Thursday, November 16, 2017

My Friend Dahmer by Derf Backderf

My Friend Dahmer by Derf Backderf
Release Date - March 1, 2012
Publisher Website - Abrams
Publisher Social Media - Twitter
Pages -  230 pages
My Rating - 4/5

Here is the Goodreads synopsis
You only think you know this story. In 1991, Jeffrey Dahmer—the most notorious serial killer since Jack the Ripper—seared himself into the American consciousness. To the public, Dahmer was a monster who committed unthinkable atrocities. To Derf Backderf, "Jeff" was a much more complex figure: a high school friend with whom he had shared classrooms, hallways, and car rides. In My Friend Dahmer, a haunting and original graphic novel, writer-artist Backderf creates a surprisingly sympathetic portrait of a disturbed young man struggling against the morbid urges emanating from the deep recesses of his psyche—a shy kid, a teenage alcoholic, and a goofball who never quite fit in with his classmates. With profound insight, what emerges is a Jeffrey Dahmer that few ever really knew, and one readers will never forget.
My Friend Dahmer is a hard book to review and rate. The author is detailing something that obviously left an enormous impact on them. It is not a fictional account of true events, but a first person account of events as they believe them. My Friend Dahmer makes you want to discuss and unpack what is within its pages, and if that was the author's goal they certainly succeeded.

Those with even a passing interest in following true crime media (shows, podcasts, etc) will have heard of Jeffrey Dahmer and the horrific crimes he committed. This graphic novel is not interested in telling you the story you already know. It doesn't want to rehash the details of his crimes. It, instead, wants to look at his childhood and the path Jeffrey took to becoming a serial killer.

I don't typically read graphic novels, but was glad to have picked this one up when I finished. The art style is captivating and adds another layer to the story being told. The ability to convey emotions with a single image and little to no words is, to me, breathtaking. The story being told lends itself to this style of storytelling. I found myself lingering over images and having to close the book to fully process what was happening, especially as the story grew increasingly dark. It is unsettling in a way that stays with you. It has also made me more willing to check out other graphic novels as I really appreciated the detail and thought that went into telling this story.

The heart of this novel, for me, was a few different things. It reads like Derf Backderf trying to, in his own way, digest and process the reality of someone he, at one point, considered a sort of friend being a serial killer. It also asks the question of whether Jeffrey Dahmer could have gone down a different path. The answer, maybe surprisingly, is yes. Derf Backderf paints a, sometimes, sympathetic portrait of a young man who was quickly being lost to the growing urges inside him. A young man who displayed signs of needing help that were mostly ignored. It never makes apologies or excuses what Jeffrey Dahmer went on to do, but simply highlights the ways in which the adults around him failed to pay attention. Many of the warning signs, like his alcohol abuse, were brushed aside because they were not looked at in the same way they are now. Other warning signs, however, were inexplicably ignored. It, to me, felt clear that he does blame the adults in Jeffrey's life for not paying more attention, and it paints a convincing argument. It was interesting to see this gradual progress and spiral contrasted with what Derf and his friends were doing during this time. It offers this dual narrative that made the story feel surreal at times. It's a great narrative tool, and one that serves this story well.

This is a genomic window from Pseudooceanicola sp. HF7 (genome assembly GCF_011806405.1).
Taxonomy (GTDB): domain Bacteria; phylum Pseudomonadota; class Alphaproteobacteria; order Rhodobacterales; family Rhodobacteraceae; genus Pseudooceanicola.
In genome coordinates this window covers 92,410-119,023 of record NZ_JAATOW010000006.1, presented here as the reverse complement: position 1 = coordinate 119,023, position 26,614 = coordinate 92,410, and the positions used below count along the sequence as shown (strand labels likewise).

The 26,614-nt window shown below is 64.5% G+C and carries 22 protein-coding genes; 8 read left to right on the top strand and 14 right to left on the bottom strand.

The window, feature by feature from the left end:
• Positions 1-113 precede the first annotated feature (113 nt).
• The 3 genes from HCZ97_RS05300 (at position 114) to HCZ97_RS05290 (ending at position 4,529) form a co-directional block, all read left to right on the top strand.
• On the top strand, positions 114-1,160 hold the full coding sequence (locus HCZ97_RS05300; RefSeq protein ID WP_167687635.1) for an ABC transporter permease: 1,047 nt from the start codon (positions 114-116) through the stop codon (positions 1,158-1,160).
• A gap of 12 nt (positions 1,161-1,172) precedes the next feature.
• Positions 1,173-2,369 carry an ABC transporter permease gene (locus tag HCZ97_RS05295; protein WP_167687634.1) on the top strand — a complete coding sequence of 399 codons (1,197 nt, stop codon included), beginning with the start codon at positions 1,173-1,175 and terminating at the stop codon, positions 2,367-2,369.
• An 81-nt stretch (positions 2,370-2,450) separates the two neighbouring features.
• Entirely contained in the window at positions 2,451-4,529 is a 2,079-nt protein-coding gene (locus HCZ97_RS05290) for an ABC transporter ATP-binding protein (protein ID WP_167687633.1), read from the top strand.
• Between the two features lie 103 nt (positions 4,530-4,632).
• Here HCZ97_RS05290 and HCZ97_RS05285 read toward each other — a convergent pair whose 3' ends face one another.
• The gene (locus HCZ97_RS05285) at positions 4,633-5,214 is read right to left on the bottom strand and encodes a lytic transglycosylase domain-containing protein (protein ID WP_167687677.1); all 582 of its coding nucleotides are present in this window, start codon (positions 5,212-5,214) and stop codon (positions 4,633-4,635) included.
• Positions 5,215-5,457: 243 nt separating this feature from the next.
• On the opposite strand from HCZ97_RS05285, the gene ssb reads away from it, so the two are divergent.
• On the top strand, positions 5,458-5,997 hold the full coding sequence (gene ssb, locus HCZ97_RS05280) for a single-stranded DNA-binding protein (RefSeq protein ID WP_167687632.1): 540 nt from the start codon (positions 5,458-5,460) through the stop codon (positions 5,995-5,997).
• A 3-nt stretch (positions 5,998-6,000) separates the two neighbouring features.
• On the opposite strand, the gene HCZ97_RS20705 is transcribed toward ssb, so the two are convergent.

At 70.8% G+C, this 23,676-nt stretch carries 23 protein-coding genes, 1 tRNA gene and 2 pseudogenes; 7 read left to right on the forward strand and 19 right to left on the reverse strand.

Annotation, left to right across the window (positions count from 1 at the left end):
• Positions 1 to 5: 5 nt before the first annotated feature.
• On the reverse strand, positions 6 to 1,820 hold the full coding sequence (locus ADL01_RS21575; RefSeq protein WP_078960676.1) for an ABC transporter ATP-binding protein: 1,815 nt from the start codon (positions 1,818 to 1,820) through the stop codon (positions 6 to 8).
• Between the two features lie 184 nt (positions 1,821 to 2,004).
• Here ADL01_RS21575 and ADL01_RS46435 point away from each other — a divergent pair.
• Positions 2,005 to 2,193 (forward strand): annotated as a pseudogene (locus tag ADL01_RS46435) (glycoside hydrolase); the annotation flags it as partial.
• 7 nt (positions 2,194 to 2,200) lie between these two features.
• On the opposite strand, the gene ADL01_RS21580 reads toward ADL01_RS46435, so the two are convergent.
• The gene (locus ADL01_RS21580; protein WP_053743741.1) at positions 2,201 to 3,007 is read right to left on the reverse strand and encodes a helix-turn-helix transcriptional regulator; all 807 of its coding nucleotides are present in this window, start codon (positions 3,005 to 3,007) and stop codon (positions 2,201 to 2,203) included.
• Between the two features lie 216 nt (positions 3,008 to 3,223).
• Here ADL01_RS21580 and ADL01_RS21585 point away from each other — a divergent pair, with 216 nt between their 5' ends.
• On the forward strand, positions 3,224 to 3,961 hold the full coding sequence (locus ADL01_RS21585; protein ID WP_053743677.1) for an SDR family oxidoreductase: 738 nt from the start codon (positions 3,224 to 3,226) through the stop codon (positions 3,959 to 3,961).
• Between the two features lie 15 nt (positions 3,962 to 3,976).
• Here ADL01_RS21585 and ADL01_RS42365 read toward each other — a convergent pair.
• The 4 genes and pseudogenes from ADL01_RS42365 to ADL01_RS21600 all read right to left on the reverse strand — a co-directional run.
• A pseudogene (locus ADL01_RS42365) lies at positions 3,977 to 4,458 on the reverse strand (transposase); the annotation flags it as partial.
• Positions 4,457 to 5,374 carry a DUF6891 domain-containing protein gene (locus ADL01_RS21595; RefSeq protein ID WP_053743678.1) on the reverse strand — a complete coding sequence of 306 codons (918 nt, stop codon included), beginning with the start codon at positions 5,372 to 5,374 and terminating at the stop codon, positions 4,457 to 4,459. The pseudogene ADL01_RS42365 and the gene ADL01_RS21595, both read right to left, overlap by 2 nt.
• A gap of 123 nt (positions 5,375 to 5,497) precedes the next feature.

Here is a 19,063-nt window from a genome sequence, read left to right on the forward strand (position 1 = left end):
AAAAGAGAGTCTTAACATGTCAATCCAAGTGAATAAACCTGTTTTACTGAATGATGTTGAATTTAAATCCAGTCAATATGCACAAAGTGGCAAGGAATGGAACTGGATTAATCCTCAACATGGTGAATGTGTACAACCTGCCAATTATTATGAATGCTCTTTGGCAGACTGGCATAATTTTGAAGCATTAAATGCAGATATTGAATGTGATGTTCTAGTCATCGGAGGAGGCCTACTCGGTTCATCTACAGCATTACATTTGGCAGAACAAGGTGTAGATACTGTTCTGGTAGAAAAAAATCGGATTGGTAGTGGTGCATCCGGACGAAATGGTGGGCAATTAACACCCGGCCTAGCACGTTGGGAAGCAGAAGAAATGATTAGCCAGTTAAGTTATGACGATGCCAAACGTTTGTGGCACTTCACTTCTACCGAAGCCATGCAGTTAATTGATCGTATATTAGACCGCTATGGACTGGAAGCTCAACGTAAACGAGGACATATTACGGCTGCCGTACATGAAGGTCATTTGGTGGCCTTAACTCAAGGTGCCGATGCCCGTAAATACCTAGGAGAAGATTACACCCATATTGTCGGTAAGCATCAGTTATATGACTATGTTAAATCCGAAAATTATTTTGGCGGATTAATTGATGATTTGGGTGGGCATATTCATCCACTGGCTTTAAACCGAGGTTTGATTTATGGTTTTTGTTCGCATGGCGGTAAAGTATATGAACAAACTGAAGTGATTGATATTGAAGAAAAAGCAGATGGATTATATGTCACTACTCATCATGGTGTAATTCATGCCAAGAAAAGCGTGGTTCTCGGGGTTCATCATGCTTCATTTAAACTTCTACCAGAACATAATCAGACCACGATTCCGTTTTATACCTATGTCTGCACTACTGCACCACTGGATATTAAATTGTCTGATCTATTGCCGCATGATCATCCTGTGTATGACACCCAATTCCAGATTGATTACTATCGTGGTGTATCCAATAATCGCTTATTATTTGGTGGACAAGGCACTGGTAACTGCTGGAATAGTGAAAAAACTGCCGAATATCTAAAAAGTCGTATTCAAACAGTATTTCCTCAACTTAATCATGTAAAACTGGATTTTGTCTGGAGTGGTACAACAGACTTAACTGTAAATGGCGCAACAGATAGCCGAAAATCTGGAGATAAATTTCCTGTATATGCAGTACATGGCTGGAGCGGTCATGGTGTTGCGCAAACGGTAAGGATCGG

The novel's ending lingers with you and ensures that you are both unsettled and stripped of any possible sympathy you had felt towards Jeffrey during the novel. It brilliantly lays out a juxtaposition of before and after. There is no going back for Jeffrey from the events that this novel leaves off on, and that is sort of the point. This novel asked if the path taken could have ever diverged onto a new one, and any chance of that happening is lost as the novel ends. It's where this particular story should end for a lot of reasons, but the biggest is that it is the only ending that fits the story being told. The graphic novel format used is successful in creating apprehension and tension in these final moments and perhaps says more than words ever could.

My Friend Dahmer is a fascinating read for those interested in true crime. It offers up a dark coming of age story and asks some pretty thought provoking questions. It offers a different perspective than the usual true crime story, and does it well. It's certainly an unforgettable read, and one I highly recommend.

1 comment:

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